05 December 2022 - Article
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With a shift of focus from the current health crisis to a future economic crisis, the Office for Budget Responsibility is predicting a deficit of £280 billion for the 2020-21 financial year, while The Financial Times estimates the deficit could exceed £337 billion. The obvious but painful question is ‘how do we pay for all of this?’. Some changes to UK taxation policy are surely to be expected (though it is inconceivable that the government will try to clear all the deficit through increased taxes, especially given the current low costs of borrowing), so without attempting to predict the future, we consider various options the government could be considering. It is clear that to the extent that there are tax increases these are unlikely to be levied on businesses, as the government looks to them to drive the country out of recession, and so it is individuals who will bear the brunt of the potential changes.
The Conservative Party manifesto pledged not to increase income tax, national insurance or VAT. However, given that income tax accounts for nearly 25% of tax receipts in the UK, it seems unlikely that there will be no adjustments at all. It is also relatively easy to see how such a departure from the manifesto could be justified given the extraordinary current circumstances.
One rumoured change is an incremental increase in income tax rates. This could be by as little as 1% on the basic rate, 2% on the higher rate, and a 3% increase on the additional rate, which, if presented as an increase to fund our NHS front-line heroes, might not be too unpalatable. Alternatively, it could be a flat 1% increase (although this would only raise an estimated £5.6 billion per year). The Government could technically avoid increasing income tax rates by lowering the threshold that higher and additional rates kick in – for example, reducing the additional threshold from £150k to £120k.
Income taxes could also be increased by abolishing higher rate reliefs for pension contributions.
When Rishi Sunak launched the self-employment income support scheme in April, he alerted self-employed people to a future increase in their National Insurance contributions (‘NICs’). They currently pay NICs at 9% compared to 12% for employees, which the Chancellor said was now ‘harder to justify’. The Institute for Fiscal Studies has even argued that the self-employed should pay a rate of NICs aligned with the combined rate of employer and employee contributions, although this would surely be an unpopular move amongst the UK’s 5 million self-employed.
As well as increasing the rate of NICs for the self-employed, another option would be to increase the Upper Earnings Limit above which a lower rate of NICs is levied and this would also have the impact of increasing the NICs take.
Again, notwithstanding the manifesto pledge, it is possible that there could be an increase in the rate of VAT. Even a small increase here would make for a large increase in receipts.
Capital Gains Tax
Capital Gains Tax (‘CGT’) is currently at a very low rate and, given it was not included in the Conservative manifesto, there is definite scope for an increase in the rate at which it is paid. This could mean a new flat rate (potentially aligned with income tax rates, though more likely somewhere between where the rate is now and the 40% rate of income tax), rather than the current arrangement where basic rate taxpayers pay CGT at 10% (18% for property), and higher and additional rate taxpayers pay CGT at 20% (28% on property). Reducing the current CGT annual allowance would also be an easy way to raise additional revenue. There has also been some talk of introducing CGT on unrealised gains though this is much more difficult to implement in practice than a simple rate increase and would be deeply unpopular.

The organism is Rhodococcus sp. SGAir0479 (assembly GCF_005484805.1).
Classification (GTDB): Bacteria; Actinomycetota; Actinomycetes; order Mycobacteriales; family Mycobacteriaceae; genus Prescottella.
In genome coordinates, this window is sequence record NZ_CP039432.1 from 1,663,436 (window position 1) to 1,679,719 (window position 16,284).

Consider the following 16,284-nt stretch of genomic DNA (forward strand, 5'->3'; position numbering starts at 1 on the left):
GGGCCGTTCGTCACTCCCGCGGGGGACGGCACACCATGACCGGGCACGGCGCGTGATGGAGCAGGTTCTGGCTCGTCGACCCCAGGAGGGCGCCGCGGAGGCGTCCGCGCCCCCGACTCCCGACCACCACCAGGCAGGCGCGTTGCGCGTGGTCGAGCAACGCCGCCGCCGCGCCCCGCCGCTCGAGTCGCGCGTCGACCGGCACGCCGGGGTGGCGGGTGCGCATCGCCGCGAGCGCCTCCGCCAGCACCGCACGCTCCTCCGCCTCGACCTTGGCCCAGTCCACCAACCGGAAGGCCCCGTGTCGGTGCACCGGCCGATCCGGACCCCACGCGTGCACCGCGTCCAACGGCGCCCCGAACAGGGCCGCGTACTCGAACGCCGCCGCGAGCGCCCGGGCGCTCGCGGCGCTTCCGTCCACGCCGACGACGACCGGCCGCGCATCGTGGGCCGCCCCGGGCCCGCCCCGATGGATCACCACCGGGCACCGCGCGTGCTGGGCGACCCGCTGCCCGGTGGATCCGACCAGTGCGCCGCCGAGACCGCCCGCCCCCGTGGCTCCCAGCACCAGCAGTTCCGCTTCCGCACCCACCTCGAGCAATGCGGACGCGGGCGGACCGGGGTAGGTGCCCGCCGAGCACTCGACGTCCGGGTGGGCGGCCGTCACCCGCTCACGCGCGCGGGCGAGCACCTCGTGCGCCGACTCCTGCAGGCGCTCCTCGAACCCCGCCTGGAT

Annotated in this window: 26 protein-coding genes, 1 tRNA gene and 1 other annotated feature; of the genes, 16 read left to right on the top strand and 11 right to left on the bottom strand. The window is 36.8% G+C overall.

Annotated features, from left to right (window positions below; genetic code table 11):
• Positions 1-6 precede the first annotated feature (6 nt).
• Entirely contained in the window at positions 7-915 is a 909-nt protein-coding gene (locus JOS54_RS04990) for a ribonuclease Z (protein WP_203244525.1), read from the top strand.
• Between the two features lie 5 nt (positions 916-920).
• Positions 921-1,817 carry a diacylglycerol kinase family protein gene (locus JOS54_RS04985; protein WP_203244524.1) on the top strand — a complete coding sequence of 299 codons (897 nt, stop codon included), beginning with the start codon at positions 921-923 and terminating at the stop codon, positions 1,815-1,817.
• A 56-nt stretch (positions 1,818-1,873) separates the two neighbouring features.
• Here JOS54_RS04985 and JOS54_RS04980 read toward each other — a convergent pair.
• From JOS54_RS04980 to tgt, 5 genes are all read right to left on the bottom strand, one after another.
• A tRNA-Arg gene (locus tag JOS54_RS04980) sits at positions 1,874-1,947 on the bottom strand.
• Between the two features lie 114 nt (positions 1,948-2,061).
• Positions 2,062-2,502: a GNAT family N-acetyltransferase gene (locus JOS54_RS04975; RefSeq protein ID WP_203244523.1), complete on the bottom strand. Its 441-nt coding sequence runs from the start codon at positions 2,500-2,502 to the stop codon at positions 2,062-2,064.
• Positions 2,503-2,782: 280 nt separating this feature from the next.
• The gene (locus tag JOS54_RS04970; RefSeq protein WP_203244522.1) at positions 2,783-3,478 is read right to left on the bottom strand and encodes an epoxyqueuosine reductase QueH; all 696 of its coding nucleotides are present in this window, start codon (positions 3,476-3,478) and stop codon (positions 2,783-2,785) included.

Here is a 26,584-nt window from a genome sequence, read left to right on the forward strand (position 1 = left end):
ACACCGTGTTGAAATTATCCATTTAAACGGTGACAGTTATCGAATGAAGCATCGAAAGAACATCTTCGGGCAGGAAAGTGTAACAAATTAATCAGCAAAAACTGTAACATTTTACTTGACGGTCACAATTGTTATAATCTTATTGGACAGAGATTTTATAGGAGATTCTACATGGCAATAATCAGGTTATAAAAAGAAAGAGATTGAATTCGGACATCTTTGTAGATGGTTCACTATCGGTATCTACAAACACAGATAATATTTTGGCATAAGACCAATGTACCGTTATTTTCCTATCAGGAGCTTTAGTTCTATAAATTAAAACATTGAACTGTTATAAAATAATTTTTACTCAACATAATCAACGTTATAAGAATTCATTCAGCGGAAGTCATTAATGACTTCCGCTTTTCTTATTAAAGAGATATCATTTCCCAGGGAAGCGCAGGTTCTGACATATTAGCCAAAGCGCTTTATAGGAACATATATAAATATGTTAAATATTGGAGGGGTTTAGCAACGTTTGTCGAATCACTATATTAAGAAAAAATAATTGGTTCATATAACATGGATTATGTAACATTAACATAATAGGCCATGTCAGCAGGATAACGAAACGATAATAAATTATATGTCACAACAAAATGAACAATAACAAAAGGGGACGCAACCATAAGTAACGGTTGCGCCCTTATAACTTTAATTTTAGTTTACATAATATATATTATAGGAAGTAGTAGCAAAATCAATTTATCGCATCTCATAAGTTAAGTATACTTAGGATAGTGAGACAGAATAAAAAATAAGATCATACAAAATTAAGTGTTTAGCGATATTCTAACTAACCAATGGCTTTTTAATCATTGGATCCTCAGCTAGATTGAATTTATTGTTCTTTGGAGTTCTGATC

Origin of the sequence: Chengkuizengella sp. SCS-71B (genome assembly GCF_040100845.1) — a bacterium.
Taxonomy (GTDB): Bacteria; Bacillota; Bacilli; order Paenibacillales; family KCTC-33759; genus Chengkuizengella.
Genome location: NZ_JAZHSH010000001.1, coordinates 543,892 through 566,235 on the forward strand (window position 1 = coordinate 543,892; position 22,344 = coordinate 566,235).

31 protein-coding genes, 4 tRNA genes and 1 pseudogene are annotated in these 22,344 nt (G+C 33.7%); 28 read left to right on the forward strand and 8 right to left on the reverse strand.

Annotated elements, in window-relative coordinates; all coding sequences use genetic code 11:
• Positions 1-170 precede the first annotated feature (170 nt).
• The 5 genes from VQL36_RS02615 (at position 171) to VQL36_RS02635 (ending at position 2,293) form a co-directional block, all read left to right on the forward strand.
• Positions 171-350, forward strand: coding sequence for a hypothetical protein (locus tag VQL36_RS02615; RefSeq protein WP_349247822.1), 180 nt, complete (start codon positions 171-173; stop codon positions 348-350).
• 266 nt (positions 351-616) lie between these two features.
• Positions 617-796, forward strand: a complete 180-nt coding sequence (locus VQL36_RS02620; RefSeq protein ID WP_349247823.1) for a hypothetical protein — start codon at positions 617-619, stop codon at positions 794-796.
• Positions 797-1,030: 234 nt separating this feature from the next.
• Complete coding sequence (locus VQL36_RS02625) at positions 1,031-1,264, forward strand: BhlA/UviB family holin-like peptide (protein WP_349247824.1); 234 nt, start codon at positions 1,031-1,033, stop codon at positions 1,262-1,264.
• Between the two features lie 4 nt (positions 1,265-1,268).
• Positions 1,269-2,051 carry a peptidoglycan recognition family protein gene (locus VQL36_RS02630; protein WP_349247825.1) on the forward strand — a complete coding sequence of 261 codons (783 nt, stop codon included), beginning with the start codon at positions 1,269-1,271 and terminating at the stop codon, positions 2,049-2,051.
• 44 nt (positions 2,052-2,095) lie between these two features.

A ‘wealth’ tax, or a levy on net wealth either as a one off windfall, or an ongoing measure, appears to be broadly supported by the public and is already something that much of Europe are familiar with. If we followed the continental model, it would involve taxing a small percentage of people’s net wealth, though some experts have suggested it could be taxed at the same rates as income, raising up to £174 billion a year in tax receipts. This could hasten the reallocation of capital towards more income generating investments and assets, such as dividend paying trading businesses rather than real estate held for capital gain – a windfall for a government looking to restart the economy. However, it should be noted that a wealth tax of this sort is completely alien in the UK and it is much more likely that any such tax, if introduced, would be based on the taxation of real property. See here for a more detailed look at the possibility of a wealth tax and what it would mean.
It is highly unlikely that any changes to taxation will happen while lockdown is still in place and we do not expect to see any new measures until the Chancellor’s autumn statement at the earliest. It is likely that the government will aim to reduce a lot of the deficit through a combination of quantitative easing (the printing of money) and hoping that the economy improves so as to increase the tax take (austerity is unlikely to be the primary driver this time round), but politically there will have to be some changes to the tax system so watch this space.
We will be looking at this topic in more detail during a live webinar on 7 July. For more information and to register, click here.